Competitive Intelligence (CI) is an integral piece of every successful business strategy. It’s important for a company to understand where they stand within their market, so they can make intel-driven decisions. CI avoids operating in a vacuum, instead encouraging decisions designed to place itself as separate from and ahead of the competition.
Competitive Intelligence requires understanding not just the general concepts, but the various nuances and subcategories that fall within. Keep reading to understand the complete picture of what CI entails.
1) Competitive Intelligence
Competitive Intelligence is the process of capturing and analyzing information about your competitors to drive internal strategy changes and tactics. CI is important because, while most companies have a great understanding of what’s happening internally, external information is necessary to drive sound strategic decisions.
The key here is making data-based, informed decisions based on the competitive landscape in conjunction with internal factors. CI allows organizations to make more informed business and strategic decisions.
2) Competitive Analysis
Competitive analysis is the process of identifying strengths, weaknesses, threats, and opportunities of both your current and potential competitive landscape. You can use your competitive analysis to improve your strategy based on these internal and external factors.
Typically, a competitive analysis is conducted by your product marketing or competitive intelligence teams, and then the findings are shared out to the organization. The insights from the analysis are leveraged by every team to make informed strategy decisions. It’s also important to note that this isn’t a one-time analysis; you should be conducting a competitive analysis as often as you deem necessary to maintain your competitive edge.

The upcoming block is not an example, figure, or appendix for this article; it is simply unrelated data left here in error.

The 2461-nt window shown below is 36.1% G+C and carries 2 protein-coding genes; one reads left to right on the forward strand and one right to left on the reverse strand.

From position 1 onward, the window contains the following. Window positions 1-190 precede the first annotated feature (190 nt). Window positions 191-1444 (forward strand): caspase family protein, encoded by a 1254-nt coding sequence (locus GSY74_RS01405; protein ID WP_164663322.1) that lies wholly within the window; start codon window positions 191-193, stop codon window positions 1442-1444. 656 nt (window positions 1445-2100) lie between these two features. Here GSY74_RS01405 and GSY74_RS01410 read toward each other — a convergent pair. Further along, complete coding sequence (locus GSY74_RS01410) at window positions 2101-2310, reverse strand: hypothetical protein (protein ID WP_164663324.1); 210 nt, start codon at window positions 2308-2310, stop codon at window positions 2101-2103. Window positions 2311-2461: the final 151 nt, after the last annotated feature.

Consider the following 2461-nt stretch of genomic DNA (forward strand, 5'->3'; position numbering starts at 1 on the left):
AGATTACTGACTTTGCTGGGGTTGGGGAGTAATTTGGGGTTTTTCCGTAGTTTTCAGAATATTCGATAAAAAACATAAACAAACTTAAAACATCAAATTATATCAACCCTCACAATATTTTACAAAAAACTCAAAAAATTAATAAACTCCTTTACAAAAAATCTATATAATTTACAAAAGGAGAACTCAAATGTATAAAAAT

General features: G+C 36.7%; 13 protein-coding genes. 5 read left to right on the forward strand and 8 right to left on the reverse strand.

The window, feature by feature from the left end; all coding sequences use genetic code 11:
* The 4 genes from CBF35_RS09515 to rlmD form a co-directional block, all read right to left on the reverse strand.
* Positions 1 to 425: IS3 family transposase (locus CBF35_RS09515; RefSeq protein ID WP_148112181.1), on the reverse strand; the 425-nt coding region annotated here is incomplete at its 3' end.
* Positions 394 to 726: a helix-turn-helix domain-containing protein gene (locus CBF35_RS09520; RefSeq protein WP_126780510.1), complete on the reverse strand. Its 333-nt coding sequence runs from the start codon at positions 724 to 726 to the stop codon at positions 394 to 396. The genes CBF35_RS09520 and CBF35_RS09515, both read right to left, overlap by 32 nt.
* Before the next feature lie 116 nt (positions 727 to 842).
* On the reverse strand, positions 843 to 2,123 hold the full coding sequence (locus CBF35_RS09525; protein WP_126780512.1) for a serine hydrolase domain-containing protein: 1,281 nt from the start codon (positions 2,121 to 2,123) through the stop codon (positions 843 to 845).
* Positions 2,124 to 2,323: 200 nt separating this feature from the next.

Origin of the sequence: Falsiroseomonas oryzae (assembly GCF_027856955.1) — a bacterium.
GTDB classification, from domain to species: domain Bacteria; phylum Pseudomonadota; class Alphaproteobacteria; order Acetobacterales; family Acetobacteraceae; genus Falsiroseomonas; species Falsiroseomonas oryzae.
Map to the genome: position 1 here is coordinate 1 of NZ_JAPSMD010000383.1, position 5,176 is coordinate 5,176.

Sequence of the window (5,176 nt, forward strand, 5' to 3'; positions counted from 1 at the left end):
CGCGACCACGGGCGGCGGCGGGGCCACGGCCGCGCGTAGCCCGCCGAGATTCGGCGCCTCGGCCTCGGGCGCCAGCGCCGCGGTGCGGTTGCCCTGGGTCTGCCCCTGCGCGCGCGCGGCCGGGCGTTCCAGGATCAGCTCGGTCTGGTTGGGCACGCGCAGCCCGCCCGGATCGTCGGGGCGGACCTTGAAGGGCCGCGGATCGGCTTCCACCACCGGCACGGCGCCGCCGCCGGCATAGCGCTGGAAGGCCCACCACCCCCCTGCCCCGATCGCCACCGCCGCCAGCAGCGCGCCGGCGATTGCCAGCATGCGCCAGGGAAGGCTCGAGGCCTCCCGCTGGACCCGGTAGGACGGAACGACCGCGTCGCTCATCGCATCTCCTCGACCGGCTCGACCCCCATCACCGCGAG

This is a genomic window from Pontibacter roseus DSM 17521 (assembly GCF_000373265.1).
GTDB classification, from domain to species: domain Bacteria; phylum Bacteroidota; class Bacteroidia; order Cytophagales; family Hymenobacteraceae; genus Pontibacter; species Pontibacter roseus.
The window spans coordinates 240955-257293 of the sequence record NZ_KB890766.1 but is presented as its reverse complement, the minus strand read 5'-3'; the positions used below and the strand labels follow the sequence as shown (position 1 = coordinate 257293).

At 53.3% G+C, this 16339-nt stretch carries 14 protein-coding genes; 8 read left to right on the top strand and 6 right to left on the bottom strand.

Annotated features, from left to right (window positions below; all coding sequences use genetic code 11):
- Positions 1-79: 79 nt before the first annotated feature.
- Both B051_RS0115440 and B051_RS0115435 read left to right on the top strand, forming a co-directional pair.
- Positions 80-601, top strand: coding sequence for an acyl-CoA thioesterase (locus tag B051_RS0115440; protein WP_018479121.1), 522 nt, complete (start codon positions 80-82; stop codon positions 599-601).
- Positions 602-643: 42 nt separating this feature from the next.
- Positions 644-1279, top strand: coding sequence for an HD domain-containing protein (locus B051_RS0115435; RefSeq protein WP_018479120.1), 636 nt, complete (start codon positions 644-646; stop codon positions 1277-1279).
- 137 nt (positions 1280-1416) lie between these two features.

3) Competitive Landscape
Your competitive landscape is a breakdown of the companies you compete with. Of course, you have direct competitors, but there are other types of competitors you need to keep an eye on, including your indirect competitors, perceived competitors, and aspirational competitors. You can also dig deeper and analyze your competitive landscape by sales competitiveness, industry focus, company stage, or solution type.
Your competitive landscape encompasses all competitors that might influence your business success. It is important to define not just who these competitors are, but how they present themselves to both each other and potential customers.
4) Competitive Matrix
A competitive matrix is a visualization tool that helps you map out not only your competitors, but how you compare to your market. Competitive matrices can take on a number of forms:
- Feature Comparison Matrices that show each competitor's products and their core benefits and features.
- Quadrants that 'sort' each competitor into one of four sectors based on two tangible metrics, like the ability to execute and completeness of vision. Third-party quadrants such as Gartner, Forrester, or G2 are excellent resources.
- Win / Loss Matrices map out where you struggle as well as where you excel in competitive scenarios.
It’s also possible to combine multiple types of competitive matrices for a more in-depth competitive analysis.
(An example of a Feature Comparison Matrix)
5) Competitive Advantage
Ultimately, you want to carve out a competitive advantage and leverage it as much as possible. This is the one factor that's unique about your product/service or go-to-market strategy, able to sustain business growth even as competitors begin to encroach on your market share.
A competitive advantage can be anything from a product feature, pricing update, or strategy that’s hard to replicate. Even an intangible factor, like a charismatic leader, can play into this factor. However, it's crucial to define your competitive advantage based on an analysis of your market landscape. The more unique and sustainable your advantage, the better.